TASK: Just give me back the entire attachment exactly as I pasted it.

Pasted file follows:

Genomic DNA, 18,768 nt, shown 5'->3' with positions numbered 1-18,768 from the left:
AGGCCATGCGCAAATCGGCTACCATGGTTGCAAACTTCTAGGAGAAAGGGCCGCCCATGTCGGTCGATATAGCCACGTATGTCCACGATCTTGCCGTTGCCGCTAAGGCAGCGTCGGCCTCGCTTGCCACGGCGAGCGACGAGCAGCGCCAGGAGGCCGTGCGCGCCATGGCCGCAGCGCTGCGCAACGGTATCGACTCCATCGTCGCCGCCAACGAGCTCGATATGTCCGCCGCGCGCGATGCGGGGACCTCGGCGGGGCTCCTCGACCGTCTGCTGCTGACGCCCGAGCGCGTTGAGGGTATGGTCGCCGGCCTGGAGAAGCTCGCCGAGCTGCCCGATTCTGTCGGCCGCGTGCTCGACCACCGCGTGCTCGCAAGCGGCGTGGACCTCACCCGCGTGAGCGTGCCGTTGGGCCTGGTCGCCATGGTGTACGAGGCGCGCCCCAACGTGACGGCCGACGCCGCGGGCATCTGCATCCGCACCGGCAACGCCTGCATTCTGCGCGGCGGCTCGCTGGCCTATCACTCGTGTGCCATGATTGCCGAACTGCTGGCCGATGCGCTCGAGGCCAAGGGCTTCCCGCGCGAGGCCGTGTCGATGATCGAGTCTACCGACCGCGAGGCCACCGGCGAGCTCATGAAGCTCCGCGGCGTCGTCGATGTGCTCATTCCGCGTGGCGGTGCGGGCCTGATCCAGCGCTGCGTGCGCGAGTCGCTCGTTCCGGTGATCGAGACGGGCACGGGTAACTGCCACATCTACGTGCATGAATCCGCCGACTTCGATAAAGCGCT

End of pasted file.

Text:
Genomic DNA, 18,768 nt, shown 5'->3' with positions numbered 1-18,768 from the left:
AGGCCATGCGCAAATCGGCTACCATGGTTGCAAACTTCTAGGAGAAAGGGCCGCCCATGTCGGTCGATATAGCCACGTATGTCCACGATCTTGCCGTTGCCGCTAAGGCAGCGTCGGCCTCGCTTGCCACGGCGAGCGACGAGCAGCGCCAGGAGGCCGTGCGCGCCATGGCCGCAGCGCTGCGCAACGGTATCGACTCCATCGTCGCCGCCAACGAGCTCGATATGTCCGCCGCGCGCGATGCGGGGACCTCGGCGGGGCTCCTCGACCGTCTGCTGCTGACGCCCGAGCGCGTTGAGGGTATGGTCGCCGGCCTGGAGAAGCTCGCCGAGCTGCCCGATTCTGTCGGCCGCGTGCTCGACCACCGCGTGCTCGCAAGCGGCGTGGACCTCACCCGCGTGAGCGTGCCGTTGGGCCTGGTCGCCATGGTGTACGAGGCGCGCCCCAACGTGACGGCCGACGCCGCGGGCATCTGCATCCGCACCGGCAACGCCTGCATTCTGCGCGGCGGCTCGCTGGCCTATCACTCGTGTGCCATGATTGCCGAACTGCTGGCCGATGCGCTCGAGGCCAAGGGCTTCCCGCGCGAGGCCGTGTCGATGATCGAGTCTACCGACCGCGAGGCCACCGGCGAGCTCATGAAGCTCCGCGGCGTCGTCGATGTGCTCATTCCGCGTGGCGGTGCGGGCCTGATCCAGCGCTGCGTGCGCGAGTCGCTCGTTCCGGTGATCGAGACGGGCACGGGTAACTGCCACATCTACGTGCATGAATCCGCCGACTTCGATAAAGCGCT